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PCB design in Mils (Inch) or MM's?

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Newbie level 6
Dec 3, 2002
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Hi All,

I was wondering if you guys/girls :lol: make your boards in milimeters or in inches or maybe a combination of both worlds.
And what are your experiences and maybe do you have tips?


Most use mils since for conventional DIP IC's thats the way to go. But Ifyou are using the newer 2mm pitch parts, then use mm

Being a nationalist, and as the common measure standard in my country is based on the meter, I of course converted every inch-based value to millimeters and used it in my CAD-tool, which was Cadstar at that time. If I only knew better at that time...

That particular tool (as well as several others, I am sure!), internally converts the values given i millimeters to inch-based values (mils), and since this inevitably gives round-off errors I had a tremendous work in getting everything to look as I wanted.

My advise is that, even if you think and walk i millimeters, to use inch-based values (mils) whenever you are going to do any work in an EDA-CAD program, be it schematics or layouts (especially layouts!).

Also, circuit-board makers more likely than not have their drills in mils, not in millimeters. So even then, when you are sending them the drill-file for the circuit-board, they are rounding off the drill sizes to mils, and which can result in too small clearance sizes for the pads and numerous other unforeseen errors.


I always use mils. But I'm in North America and the mm never really arrived here. All vendors I deal with for PCB work use mils.


Here in my company ( center/south Europe ) we use always mils and this is appreciated ( sometimes forced ) from the PCB constructors.
We tried for some special applications to use mm, but we have always found problems with the companies selling PCB.

BTW I know all the companies in my area use mils.


The units of measure must be set up so that they are the same as that required for manufacturing the board (photoplotter, drill equip., etc.)


Most use Mils - which is 1/1000 of an inch.
You will find it very easy once you start working with mils. The reason for that is because most PCB compnents library have there component in mils and also the datasheets are in mils as a more convinient way.
I would suggest you although you have use it to start using mils and not mm - milimeters. The reason for that it is because it will give you good hubits from the beginning. And also it depends I think if you want to be in this buisness for long time or it is a short project never the less if it is for short or for long you may never know when you need it so it is better for you to use mils.


mil is more natural since most components' footprint are defined in mils.

1000 mils = 1 inch.
25.41 milimeters (mm.) = 1 inch.
39.354584 mils = 1 mm.
draftly 40 mils = 1 mm.

I never used mils until started to do pcbs :) but is worth using them, i find them more comfortable to work with, and now i even find it easier. But there is the problem when talking with people that works in mm, have to convert everything in the head, but still is good using mils (unless footprints are changed to mm) :D

I have been using mils since I started to layout pcb's. I come from a metric country. I used both systems, now I moved to USA and I switched to metric and I'm helping my mechanical guys to do that. All the stuff is made over seas now and they use metric. If you need to start your own library I will suggest you to do it in metric units. In a couple of years everything will be metric, even in the USA. Look at IPC, evrything is metric in their books. I understand that the change in the USA is going to be really hard.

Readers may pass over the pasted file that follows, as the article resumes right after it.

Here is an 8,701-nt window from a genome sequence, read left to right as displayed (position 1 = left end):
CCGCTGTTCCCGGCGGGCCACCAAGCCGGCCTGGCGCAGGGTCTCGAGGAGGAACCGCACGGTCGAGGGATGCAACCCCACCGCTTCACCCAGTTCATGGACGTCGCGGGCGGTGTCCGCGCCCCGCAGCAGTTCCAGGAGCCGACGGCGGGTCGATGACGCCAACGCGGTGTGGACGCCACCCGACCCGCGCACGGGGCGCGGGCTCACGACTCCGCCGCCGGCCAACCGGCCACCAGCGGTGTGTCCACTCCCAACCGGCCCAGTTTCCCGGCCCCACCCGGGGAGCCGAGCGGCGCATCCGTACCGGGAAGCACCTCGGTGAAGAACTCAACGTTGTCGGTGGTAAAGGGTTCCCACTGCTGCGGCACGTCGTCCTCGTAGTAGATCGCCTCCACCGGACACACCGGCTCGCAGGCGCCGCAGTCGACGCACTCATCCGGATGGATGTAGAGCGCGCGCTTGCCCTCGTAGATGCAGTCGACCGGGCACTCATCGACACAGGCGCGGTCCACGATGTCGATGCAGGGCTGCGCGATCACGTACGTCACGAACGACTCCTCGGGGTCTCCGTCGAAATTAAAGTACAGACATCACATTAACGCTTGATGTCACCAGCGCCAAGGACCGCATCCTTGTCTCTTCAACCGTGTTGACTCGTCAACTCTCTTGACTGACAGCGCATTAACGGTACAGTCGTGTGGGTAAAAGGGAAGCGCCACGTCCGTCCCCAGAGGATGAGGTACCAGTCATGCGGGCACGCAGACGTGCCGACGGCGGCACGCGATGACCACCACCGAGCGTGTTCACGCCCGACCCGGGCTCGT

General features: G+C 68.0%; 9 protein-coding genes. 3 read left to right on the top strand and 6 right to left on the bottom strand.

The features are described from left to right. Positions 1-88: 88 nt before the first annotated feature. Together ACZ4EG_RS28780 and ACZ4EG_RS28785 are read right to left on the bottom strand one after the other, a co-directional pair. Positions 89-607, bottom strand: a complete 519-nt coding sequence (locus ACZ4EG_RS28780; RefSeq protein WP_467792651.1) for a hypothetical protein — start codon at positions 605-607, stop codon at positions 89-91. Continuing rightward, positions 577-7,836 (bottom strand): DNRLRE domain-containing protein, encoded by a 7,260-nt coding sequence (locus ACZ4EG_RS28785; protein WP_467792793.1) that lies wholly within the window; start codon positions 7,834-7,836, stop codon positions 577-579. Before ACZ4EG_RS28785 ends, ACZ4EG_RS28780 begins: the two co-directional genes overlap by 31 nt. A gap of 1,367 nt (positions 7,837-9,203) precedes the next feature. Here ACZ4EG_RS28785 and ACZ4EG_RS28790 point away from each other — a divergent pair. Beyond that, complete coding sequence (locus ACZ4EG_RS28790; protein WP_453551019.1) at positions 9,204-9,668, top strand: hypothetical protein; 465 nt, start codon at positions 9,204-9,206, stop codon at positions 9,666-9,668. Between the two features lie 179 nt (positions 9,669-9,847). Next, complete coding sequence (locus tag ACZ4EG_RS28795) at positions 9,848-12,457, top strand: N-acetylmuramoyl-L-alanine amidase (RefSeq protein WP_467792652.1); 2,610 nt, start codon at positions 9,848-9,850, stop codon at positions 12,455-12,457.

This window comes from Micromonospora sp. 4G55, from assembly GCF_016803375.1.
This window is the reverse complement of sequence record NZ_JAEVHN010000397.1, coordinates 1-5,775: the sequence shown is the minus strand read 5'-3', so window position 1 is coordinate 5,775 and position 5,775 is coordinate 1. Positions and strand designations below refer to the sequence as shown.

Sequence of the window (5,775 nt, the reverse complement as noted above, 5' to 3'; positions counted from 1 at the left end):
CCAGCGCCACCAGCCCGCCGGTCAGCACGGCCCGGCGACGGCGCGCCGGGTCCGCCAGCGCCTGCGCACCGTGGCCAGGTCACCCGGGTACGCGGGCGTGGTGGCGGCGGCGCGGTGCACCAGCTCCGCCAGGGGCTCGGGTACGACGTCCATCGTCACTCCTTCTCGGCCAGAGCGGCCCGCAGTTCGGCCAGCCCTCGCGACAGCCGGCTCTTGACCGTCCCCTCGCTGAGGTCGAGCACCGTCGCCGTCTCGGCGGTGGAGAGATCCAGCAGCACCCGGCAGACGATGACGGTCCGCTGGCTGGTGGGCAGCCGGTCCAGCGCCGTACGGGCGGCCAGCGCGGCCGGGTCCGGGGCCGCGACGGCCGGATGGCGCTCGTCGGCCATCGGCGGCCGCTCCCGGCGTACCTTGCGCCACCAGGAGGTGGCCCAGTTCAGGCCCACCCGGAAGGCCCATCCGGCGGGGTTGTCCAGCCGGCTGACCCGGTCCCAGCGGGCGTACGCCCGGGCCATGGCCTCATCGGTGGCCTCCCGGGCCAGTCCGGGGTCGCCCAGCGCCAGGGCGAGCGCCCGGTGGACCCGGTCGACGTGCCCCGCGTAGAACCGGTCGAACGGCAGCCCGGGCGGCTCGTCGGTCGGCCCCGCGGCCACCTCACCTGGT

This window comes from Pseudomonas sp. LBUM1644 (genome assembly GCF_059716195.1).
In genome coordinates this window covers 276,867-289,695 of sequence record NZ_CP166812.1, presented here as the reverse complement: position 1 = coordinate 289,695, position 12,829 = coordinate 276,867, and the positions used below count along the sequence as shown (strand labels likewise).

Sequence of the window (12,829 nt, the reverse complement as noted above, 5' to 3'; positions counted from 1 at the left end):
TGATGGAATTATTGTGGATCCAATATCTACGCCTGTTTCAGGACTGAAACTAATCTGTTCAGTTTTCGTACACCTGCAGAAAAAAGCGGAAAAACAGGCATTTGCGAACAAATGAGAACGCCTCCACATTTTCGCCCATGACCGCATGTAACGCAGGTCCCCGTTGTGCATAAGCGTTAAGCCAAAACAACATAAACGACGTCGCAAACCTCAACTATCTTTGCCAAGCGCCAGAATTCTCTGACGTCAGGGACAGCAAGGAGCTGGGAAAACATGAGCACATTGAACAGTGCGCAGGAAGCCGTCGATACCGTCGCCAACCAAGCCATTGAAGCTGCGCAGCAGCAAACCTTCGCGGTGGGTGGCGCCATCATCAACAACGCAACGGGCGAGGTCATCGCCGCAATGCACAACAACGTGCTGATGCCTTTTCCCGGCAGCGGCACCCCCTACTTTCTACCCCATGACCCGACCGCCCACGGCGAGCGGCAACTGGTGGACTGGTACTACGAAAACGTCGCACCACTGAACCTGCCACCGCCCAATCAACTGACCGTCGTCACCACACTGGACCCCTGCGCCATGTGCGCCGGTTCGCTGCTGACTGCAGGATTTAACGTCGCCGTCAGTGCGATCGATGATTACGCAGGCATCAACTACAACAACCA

It should not matter what units you use, the cad systems take into account the conversion and you should be able to work in both or switch from one to the other to input library shapes.
The front end tools that are used by the board fabs will do likewise.

Phil 8)

All Industry is migrating to mm

See: hxxp://

The selection of the units is also a kind of selection what accuracy you need.
selecting MM,MILS,UM (micrometer) and the appropriate amount of decimals will give you either a smooth working or all the time a lot of rounding errors which can impact your work a lot.

for instance working in Allegro with MILS and 4 decimals will all the time you do an autovoid of shapes give you nice results, Allegro is converting every X/Y location into an internal database value (independent of MIL,MM,UM) wich cause very often round off errors...


Dear friends

I have seen do project for IBM, Applied Material, American Predator, HP,... all of company use mils in their design, but in Europe use mm, Japan use Micron and mm. everything depend on your customer, but when U use the Unit, U need take care the the tolerance with Unit U use.

Best Regards

my national standard saya mm but all the pcb manufactures insist on mils

Depend on the footprint pitch.If the picth use mm I will use mm or I use mil.

I use MM for placement of critical items, such as board outline, mounting holes etc so as not to get wrong values as the mechanical drawings are all in mm now.

I also use MM when creating a footprint (unless the spec is only in thou).

Then I use thou when placing and routing.

As for the industry moving over to MM, oh yeah, like I'll believe that when it actually happens. Just because industry stds want us to does not mean that we will.


I use mil,i think use which unit is no impadent!

mils is so standart because of all components sizes and pins are related mils.

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